What are the mortality rates for systemic lupus erythematosus (SLE)?

Updated: Aug 04, 2021
  • Author: Christie M Bartels, MD, MS; Chief Editor: Herbert S Diamond, MD  more...
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Although historically, SLE was associated with a reduced life expectancy, mortality in patients with SLE has decreased over the past few decades. [65] Prior to 1955, the 5-year survival rate in SLE was less than 50%; currently, the average 10-year survival rate exceeds 90%, [66, 62] and the 15-year survival rate is approximately 80%. [67] Previously, mortality was due to the disease itself; currently, mortality is often a result of medication side effects (eg, fatal infections in individuals receiving potent immunosuppressive medications) or cardiovascular events.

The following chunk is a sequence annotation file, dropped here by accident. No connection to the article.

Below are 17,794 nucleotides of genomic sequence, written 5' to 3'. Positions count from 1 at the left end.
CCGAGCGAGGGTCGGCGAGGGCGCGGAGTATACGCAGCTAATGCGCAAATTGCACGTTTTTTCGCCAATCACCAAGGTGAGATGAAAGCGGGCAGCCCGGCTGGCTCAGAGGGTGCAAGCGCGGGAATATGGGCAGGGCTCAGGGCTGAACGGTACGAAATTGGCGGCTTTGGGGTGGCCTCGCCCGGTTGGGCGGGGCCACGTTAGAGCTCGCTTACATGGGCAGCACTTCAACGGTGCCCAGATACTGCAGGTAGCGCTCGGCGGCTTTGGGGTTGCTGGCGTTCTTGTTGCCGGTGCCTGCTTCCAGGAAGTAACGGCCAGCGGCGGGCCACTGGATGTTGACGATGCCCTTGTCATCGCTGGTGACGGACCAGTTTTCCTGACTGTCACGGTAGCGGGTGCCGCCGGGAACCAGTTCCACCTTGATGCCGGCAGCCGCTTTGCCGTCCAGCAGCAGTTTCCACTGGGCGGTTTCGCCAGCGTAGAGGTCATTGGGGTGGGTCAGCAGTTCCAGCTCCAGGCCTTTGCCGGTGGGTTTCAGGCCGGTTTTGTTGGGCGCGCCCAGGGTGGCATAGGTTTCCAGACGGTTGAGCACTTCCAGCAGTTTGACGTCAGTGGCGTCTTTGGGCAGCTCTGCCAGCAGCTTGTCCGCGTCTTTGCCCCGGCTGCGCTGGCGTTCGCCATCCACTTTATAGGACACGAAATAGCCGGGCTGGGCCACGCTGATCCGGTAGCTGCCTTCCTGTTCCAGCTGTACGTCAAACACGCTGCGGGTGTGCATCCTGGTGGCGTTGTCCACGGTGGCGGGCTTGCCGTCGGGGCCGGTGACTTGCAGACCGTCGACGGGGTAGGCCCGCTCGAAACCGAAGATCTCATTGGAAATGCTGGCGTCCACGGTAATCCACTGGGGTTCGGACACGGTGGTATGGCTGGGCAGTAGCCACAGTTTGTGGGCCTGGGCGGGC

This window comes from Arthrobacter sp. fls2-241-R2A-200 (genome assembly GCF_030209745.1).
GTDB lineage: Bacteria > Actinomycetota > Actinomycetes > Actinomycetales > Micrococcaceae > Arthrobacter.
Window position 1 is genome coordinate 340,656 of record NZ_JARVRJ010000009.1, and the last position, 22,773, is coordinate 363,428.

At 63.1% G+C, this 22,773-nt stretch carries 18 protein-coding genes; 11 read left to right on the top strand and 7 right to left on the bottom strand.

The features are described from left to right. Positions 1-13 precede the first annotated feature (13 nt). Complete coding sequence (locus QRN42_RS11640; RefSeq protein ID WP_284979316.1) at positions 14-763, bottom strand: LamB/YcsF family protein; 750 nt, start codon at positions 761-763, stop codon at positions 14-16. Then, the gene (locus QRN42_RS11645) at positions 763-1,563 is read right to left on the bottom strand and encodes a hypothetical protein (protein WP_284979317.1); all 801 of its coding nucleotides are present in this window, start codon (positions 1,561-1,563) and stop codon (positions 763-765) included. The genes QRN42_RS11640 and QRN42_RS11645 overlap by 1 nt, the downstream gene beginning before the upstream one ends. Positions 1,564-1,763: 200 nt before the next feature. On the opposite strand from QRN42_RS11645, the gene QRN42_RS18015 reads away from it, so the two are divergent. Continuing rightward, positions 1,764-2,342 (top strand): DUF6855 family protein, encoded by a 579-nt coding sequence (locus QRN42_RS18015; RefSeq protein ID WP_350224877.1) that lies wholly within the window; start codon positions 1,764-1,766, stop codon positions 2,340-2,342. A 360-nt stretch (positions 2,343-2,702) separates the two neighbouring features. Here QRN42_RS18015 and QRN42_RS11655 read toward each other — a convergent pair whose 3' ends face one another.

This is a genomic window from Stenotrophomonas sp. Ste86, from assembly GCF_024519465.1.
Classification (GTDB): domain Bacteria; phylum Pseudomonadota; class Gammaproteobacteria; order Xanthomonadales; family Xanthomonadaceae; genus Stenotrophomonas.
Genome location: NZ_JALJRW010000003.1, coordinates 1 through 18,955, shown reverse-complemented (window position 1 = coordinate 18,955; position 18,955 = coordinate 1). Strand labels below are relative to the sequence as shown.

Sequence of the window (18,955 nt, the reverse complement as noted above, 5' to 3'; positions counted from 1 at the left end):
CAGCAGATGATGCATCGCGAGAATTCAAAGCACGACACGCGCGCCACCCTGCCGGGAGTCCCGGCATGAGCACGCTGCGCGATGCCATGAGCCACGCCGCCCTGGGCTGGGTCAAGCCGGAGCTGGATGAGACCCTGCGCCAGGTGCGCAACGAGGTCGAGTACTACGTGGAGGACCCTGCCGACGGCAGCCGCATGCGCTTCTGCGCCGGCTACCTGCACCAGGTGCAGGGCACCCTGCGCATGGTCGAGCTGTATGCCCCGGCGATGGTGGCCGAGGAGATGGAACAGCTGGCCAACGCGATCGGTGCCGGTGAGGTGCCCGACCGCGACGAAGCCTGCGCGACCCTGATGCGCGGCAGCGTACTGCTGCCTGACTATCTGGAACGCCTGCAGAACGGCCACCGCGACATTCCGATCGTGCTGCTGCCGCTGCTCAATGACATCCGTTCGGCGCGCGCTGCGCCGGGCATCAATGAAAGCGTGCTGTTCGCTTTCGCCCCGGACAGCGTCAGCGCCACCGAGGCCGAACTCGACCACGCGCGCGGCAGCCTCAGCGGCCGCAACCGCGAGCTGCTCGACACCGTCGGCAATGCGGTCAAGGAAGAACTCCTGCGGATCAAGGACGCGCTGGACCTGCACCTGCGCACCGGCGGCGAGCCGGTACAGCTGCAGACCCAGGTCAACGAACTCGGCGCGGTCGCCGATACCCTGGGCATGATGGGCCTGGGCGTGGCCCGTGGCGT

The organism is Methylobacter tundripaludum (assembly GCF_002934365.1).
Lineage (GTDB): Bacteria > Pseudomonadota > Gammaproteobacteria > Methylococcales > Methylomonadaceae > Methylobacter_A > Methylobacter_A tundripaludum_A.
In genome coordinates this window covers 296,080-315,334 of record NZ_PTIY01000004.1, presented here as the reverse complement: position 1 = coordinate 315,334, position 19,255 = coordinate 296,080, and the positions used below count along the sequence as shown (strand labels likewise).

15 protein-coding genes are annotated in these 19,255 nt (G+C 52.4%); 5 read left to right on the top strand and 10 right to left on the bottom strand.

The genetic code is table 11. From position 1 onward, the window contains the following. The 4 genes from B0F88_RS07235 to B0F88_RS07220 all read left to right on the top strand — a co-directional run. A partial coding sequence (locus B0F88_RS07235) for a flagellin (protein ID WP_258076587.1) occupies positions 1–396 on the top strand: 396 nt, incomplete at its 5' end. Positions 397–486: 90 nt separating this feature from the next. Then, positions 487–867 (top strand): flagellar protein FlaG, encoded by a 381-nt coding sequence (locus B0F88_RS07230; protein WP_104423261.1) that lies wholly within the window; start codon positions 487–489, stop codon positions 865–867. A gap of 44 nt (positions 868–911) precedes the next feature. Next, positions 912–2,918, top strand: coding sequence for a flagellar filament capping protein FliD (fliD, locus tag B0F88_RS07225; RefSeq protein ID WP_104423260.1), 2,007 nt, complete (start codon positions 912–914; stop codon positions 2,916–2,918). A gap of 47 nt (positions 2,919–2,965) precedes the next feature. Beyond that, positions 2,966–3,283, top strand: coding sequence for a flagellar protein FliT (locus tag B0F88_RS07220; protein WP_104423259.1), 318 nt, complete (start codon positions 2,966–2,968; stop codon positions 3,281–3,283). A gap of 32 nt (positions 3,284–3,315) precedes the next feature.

A review of over 15,000 incident SLE patients by Li et al concluded that patients with high initial severity of SLE had elevated risk of all-cause mortality and CVD events compared with those who presented with milder disease. After multivariable adjustment, the CVD subdistribution hazard ratio (HRSD) for initially severe SLE versus mild SLE was 1.64 (95% confidence index [CI] 1.32, 2.04). The HR for mortality was 3.11 (95% CI 2.49, 3.89). [68]

Ten-year survival rates in Asia and Africa are significantly lower than those in the United States, ranging from 60-70%, [69, 70] but this may reflect detection bias of severe cases only.

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